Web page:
Pop’s Anzac spirit inspires Manjimup student ahead of international honour

Anjelica SmilovitisManjimup-Bridgetown Times
Mazlyn Membry.
Camera IconMazlyn Membry. Credit: Supplied

Year 10 Manjimup Senior High School student Mazlyn Membry was one of 10 student ambassadors selected for the 2024 Premier’s Singapore Program this month.

Her selection came after hearing about the program from a teacher, which had her write an essay about her grandfather, Private Richard Rooney who was in the Vietnam War and died recently.

“For me the Anzac Spirit is the mateship, and the larrikinism, and the hard work of the Anzac,” she said.

“I chose to write about my pop because he demonstrates all of that, and he demonstrated this during and after the Vietnam War.

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“I was close with him when he was alive, but he never really spoke about the war stories much. So, I heard (of) many (stories) from my aunty and grandma.”

After her successful application, Mazlyn embarked on the 10-day trip to Singapore, where they learnt more about the Anzac legacy and honoured those who served in the armed forces.

The educational tour coincided with the 82nd anniversary of the fall of Singapore and marked 106 years since the signing of the Armistice.

A standout moment for Mazlyn was the visit to the Charlie Chapel Museum where they were told about the determination and spirit of the prisoners of war.

“The Japanese let them build the chapel because they couldn’t take away everything from the prisoners of war or they would have miserable people that wouldn’t work for them. I thought that was amazing,” Mazlyn said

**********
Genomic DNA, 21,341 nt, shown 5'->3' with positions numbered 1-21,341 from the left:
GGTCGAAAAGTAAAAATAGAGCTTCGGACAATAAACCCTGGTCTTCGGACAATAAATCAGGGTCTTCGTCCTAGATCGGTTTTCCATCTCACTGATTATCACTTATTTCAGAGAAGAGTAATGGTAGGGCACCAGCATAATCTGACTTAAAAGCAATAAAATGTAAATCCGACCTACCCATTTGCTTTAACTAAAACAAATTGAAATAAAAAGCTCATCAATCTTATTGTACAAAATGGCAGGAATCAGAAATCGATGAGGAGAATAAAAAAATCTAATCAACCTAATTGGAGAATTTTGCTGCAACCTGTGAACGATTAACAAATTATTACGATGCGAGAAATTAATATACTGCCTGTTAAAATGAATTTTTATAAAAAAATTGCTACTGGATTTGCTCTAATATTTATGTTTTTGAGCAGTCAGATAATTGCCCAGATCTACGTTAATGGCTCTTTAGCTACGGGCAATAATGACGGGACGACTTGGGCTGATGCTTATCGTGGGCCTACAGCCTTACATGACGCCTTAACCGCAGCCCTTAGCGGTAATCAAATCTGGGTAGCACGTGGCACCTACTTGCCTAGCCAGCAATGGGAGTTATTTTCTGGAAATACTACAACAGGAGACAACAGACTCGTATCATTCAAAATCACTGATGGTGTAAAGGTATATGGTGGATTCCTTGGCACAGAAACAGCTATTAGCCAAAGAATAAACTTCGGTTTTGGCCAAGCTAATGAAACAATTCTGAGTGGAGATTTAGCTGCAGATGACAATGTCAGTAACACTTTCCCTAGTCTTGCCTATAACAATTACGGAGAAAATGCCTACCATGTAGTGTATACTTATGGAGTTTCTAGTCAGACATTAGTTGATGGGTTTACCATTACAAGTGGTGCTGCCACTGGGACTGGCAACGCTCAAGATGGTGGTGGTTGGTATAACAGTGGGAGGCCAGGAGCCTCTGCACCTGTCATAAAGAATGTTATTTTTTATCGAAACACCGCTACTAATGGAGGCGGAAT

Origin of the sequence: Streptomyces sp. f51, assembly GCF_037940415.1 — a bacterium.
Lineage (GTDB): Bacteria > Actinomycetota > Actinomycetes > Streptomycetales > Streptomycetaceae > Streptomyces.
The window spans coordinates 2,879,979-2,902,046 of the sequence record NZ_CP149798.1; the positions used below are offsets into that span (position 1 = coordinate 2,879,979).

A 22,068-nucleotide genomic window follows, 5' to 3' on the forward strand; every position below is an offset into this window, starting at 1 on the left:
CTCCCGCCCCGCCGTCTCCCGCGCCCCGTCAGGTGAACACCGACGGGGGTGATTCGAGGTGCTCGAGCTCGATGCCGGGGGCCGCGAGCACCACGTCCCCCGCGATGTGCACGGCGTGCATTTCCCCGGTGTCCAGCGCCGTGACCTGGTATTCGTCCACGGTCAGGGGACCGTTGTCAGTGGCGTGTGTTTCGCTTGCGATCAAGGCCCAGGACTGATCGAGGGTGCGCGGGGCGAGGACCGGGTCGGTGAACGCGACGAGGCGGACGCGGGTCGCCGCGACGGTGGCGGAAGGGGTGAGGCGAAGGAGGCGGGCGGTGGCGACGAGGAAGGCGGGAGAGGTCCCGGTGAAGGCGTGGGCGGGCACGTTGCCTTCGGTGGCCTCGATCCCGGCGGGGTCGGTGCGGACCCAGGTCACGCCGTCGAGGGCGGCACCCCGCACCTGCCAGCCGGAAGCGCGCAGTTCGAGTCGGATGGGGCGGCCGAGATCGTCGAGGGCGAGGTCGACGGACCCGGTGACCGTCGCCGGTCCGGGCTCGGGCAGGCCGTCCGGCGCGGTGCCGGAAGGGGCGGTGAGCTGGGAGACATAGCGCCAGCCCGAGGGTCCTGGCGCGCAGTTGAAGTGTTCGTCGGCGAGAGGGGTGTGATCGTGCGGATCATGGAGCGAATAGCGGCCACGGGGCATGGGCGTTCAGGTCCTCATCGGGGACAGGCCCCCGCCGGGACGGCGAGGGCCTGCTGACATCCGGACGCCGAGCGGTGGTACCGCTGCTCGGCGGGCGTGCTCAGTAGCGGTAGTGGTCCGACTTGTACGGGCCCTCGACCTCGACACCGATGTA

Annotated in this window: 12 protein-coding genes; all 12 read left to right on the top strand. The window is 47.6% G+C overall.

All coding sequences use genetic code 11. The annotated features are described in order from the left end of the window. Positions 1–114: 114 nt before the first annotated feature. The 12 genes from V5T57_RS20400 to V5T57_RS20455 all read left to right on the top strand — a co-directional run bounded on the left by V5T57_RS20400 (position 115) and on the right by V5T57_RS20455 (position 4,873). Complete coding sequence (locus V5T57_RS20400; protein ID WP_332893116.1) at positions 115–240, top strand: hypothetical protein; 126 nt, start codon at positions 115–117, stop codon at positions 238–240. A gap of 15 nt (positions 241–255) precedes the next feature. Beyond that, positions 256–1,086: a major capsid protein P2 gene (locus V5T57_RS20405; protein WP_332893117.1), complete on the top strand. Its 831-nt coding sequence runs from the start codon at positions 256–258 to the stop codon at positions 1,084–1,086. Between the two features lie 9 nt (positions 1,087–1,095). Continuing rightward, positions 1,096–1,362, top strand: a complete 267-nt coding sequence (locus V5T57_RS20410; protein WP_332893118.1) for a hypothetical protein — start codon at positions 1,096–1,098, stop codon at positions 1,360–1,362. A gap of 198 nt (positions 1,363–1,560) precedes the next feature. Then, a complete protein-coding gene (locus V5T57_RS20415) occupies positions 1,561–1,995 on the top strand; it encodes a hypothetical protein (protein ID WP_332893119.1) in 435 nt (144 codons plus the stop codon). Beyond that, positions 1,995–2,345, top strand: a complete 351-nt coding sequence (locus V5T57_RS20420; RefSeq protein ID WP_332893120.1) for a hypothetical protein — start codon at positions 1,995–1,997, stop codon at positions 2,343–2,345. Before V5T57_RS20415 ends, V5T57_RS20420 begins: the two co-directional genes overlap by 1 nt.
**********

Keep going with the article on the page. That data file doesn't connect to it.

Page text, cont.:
“They built this chapel with the limited resources, and it was incredible.

“We saw replica paintings on the wall, I think it was stages of crucifixion, and they were created with really, really limited resources by the prisoners of war.

“This shows how dedicated and devoted they were to their religion. Even though the prisoners of war had limited material, it showed how hardworking they were, and how they came together and did this.

“The tour has filled me up with so much knowledge and hearing about the prisoners of war showed me more about the Anzac spirit itself.

“These experiences will stay with me for my whole life.

“If I had learned it another way, just reading it from textbooks, it wouldn’t have been the same. Visiting the sites has been an incredible experience.”

Mazlyn shared her deep appreciation for what the diggers had done, and the importance of letting history inform the future.

“It’s the respect I have for them, and because my grandfather was one of them,” she said.

“The tour taught me historical things, but it also a lot about myself and life lessons. I’ve come back from this tour completely changed.”

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